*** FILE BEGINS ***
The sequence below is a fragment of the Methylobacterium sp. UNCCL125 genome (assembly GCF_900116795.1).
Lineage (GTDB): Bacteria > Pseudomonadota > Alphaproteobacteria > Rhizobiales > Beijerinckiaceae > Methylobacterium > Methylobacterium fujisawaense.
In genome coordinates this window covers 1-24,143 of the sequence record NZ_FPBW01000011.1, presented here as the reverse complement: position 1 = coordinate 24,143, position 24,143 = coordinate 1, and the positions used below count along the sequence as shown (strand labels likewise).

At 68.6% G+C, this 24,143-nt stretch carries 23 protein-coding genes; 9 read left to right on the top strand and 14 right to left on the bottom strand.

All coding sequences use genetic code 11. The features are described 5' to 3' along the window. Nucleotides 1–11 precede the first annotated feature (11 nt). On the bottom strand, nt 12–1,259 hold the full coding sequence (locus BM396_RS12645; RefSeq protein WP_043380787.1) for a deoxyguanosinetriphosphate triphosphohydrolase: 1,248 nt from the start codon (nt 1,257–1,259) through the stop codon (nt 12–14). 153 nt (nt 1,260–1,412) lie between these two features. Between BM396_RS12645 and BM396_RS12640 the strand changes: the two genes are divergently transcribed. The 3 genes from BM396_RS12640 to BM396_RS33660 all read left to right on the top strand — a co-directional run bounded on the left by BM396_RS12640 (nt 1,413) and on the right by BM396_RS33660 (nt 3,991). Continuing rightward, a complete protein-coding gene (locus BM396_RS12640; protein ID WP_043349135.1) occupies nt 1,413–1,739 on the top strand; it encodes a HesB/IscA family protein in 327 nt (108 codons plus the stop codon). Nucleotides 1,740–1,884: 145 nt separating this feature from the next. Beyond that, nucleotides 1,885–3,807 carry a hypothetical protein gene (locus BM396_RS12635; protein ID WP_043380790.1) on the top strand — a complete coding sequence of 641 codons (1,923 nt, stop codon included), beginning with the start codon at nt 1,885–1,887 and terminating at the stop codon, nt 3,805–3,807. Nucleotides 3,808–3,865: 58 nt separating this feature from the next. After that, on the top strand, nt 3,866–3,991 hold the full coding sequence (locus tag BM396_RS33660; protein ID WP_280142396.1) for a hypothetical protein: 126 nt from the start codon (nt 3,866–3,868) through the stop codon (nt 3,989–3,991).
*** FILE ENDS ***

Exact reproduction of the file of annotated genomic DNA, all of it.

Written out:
The sequence below is a fragment of the Methylobacterium sp. UNCCL125 genome (assembly GCF_900116795.1).
Lineage (GTDB): Bacteria > Pseudomonadota > Alphaproteobacteria > Rhizobiales > Beijerinckiaceae > Methylobacterium > Methylobacterium fujisawaense.
In genome coordinates this window covers 1-24,143 of the sequence record NZ_FPBW01000011.1, presented here as the reverse complement: position 1 = coordinate 24,143, position 24,143 = coordinate 1, and the positions used below count along the sequence as shown (strand labels likewise).

At 68.6% G+C, this 24,143-nt stretch carries 23 protein-coding genes; 9 read left to right on the top strand and 14 right to left on the bottom strand.

All coding sequences use genetic code 11. The features are described 5' to 3' along the window. Nucleotides 1–11 precede the first annotated feature (11 nt). On the bottom strand, nt 12–1,259 hold the full coding sequence (locus BM396_RS12645; RefSeq protein WP_043380787.1) for a deoxyguanosinetriphosphate triphosphohydrolase: 1,248 nt from the start codon (nt 1,257–1,259) through the stop codon (nt 12–14). 153 nt (nt 1,260–1,412) lie between these two features. Between BM396_RS12645 and BM396_RS12640 the strand changes: the two genes are divergently transcribed. The 3 genes from BM396_RS12640 to BM396_RS33660 all read left to right on the top strand — a co-directional run bounded on the left by BM396_RS12640 (nt 1,413) and on the right by BM396_RS33660 (nt 3,991). Continuing rightward, a complete protein-coding gene (locus BM396_RS12640; protein ID WP_043349135.1) occupies nt 1,413–1,739 on the top strand; it encodes a HesB/IscA family protein in 327 nt (108 codons plus the stop codon). Nucleotides 1,740–1,884: 145 nt separating this feature from the next. Beyond that, nucleotides 1,885–3,807 carry a hypothetical protein gene (locus BM396_RS12635; protein ID WP_043380790.1) on the top strand — a complete coding sequence of 641 codons (1,923 nt, stop codon included), beginning with the start codon at nt 1,885–1,887 and terminating at the stop codon, nt 3,805–3,807. Nucleotides 3,808–3,865: 58 nt separating this feature from the next. After that, on the top strand, nt 3,866–3,991 hold the full coding sequence (locus tag BM396_RS33660; protein ID WP_280142396.1) for a hypothetical protein: 126 nt from the start codon (nt 3,866–3,868) through the stop codon (nt 3,989–3,991).